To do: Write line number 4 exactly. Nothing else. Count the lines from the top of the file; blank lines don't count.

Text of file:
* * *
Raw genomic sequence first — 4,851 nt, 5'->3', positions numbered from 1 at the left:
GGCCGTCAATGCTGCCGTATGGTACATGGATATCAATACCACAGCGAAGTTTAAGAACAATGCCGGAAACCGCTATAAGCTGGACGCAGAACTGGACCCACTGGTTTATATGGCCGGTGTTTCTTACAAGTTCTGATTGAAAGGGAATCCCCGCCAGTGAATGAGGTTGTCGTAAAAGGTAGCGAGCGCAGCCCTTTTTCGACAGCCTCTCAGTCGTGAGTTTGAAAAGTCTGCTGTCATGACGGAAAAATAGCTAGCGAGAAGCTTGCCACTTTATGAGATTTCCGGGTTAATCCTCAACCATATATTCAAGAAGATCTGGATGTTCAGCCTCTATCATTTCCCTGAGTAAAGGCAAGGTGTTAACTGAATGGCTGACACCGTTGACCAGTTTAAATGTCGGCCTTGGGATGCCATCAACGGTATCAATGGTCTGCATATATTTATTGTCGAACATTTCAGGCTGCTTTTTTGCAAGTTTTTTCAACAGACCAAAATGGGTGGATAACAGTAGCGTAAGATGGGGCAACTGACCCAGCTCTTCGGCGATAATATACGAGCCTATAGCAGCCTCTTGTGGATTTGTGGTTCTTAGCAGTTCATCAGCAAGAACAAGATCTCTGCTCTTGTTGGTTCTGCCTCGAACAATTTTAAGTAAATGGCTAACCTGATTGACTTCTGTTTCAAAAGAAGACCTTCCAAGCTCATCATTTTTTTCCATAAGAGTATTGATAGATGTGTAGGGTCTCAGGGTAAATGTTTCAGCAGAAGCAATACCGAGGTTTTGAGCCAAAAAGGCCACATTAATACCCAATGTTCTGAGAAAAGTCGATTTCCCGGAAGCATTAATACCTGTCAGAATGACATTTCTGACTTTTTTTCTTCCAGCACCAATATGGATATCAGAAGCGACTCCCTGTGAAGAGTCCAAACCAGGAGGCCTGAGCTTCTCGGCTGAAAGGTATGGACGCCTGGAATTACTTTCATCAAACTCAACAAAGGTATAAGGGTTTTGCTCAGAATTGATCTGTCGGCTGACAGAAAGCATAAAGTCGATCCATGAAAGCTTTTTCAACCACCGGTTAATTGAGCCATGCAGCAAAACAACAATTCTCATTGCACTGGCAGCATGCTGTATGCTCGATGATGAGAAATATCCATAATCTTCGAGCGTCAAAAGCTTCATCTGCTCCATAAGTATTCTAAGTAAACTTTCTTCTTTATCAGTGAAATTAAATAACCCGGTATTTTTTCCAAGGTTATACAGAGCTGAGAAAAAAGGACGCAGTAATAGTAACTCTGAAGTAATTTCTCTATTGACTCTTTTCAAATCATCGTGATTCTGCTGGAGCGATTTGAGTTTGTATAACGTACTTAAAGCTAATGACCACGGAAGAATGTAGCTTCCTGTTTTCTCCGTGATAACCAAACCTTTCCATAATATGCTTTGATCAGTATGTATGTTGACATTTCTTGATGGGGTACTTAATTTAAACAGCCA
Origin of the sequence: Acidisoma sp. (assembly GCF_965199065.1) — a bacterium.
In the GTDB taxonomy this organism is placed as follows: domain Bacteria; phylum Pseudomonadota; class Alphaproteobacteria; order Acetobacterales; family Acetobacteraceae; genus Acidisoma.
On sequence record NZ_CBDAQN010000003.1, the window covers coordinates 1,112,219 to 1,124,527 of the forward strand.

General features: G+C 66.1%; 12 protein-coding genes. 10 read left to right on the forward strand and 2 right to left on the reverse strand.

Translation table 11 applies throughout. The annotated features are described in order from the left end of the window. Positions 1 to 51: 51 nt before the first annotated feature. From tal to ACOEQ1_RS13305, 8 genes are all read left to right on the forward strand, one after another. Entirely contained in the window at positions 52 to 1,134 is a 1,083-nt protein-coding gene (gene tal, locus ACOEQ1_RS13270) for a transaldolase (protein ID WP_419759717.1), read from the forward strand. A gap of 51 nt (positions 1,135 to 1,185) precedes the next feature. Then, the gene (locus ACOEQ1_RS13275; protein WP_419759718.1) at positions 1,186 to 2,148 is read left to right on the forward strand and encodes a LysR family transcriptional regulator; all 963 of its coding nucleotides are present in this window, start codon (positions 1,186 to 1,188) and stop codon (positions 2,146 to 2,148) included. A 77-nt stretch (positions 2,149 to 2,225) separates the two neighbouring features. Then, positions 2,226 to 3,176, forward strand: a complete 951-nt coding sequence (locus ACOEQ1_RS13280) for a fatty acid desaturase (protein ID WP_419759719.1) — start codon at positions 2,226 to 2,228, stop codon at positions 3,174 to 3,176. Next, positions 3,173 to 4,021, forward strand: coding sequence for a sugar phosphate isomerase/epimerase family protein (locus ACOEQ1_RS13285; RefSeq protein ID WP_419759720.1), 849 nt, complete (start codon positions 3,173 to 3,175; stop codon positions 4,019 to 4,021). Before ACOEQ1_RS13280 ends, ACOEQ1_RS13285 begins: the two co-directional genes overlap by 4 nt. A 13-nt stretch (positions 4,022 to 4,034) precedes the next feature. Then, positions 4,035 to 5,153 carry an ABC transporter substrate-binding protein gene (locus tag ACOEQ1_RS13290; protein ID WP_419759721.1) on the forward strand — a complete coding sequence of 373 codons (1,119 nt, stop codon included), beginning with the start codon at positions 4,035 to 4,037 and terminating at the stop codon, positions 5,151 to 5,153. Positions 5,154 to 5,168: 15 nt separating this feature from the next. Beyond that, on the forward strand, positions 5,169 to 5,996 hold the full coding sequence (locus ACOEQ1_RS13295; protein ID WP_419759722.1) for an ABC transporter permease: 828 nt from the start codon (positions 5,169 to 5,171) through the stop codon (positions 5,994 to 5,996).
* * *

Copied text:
In the GTDB taxonomy this organism is placed as follows: domain Bacteria; phylum Pseudomonadota; class Alphaproteobacteria; order Acetobacterales; family Acetobacteraceae; genus Acidisoma.